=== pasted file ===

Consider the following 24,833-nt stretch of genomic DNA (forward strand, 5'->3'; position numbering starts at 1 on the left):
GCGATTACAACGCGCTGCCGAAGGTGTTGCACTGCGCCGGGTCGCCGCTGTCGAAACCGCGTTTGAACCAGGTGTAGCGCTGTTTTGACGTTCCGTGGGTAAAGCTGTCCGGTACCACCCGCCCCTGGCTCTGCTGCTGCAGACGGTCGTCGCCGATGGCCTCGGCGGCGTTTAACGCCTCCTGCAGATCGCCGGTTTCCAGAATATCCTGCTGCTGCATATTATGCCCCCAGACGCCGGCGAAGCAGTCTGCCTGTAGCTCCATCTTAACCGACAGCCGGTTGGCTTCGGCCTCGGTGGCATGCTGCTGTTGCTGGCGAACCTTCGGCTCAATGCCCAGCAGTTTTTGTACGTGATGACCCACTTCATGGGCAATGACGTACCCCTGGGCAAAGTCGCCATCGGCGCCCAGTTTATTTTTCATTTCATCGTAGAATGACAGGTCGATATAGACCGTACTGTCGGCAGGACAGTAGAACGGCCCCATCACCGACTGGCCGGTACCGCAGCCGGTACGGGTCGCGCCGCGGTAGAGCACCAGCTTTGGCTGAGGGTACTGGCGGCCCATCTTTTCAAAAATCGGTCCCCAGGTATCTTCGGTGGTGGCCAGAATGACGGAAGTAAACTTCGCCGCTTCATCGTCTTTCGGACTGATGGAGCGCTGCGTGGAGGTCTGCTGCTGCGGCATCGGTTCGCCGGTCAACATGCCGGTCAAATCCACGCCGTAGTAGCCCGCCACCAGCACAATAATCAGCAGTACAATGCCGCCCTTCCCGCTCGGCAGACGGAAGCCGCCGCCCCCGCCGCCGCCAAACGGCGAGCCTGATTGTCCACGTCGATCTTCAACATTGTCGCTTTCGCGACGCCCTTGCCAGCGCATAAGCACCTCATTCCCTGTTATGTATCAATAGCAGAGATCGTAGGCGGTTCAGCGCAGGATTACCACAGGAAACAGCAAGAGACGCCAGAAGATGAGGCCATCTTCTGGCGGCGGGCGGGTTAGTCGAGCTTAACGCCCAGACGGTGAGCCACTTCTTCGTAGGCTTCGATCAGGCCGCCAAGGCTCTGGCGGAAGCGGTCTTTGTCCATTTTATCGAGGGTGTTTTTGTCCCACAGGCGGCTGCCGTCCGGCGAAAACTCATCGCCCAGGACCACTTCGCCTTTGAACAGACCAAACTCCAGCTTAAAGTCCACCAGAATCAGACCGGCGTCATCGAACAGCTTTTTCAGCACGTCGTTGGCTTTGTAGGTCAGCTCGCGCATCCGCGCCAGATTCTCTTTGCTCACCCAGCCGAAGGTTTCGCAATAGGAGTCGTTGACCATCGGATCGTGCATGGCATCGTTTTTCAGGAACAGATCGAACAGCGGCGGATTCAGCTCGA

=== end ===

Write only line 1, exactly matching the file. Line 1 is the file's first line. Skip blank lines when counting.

Consider the following 24,833-nt stretch of genomic DNA (forward strand, 5'->3'; position numbering starts at 1 on the left):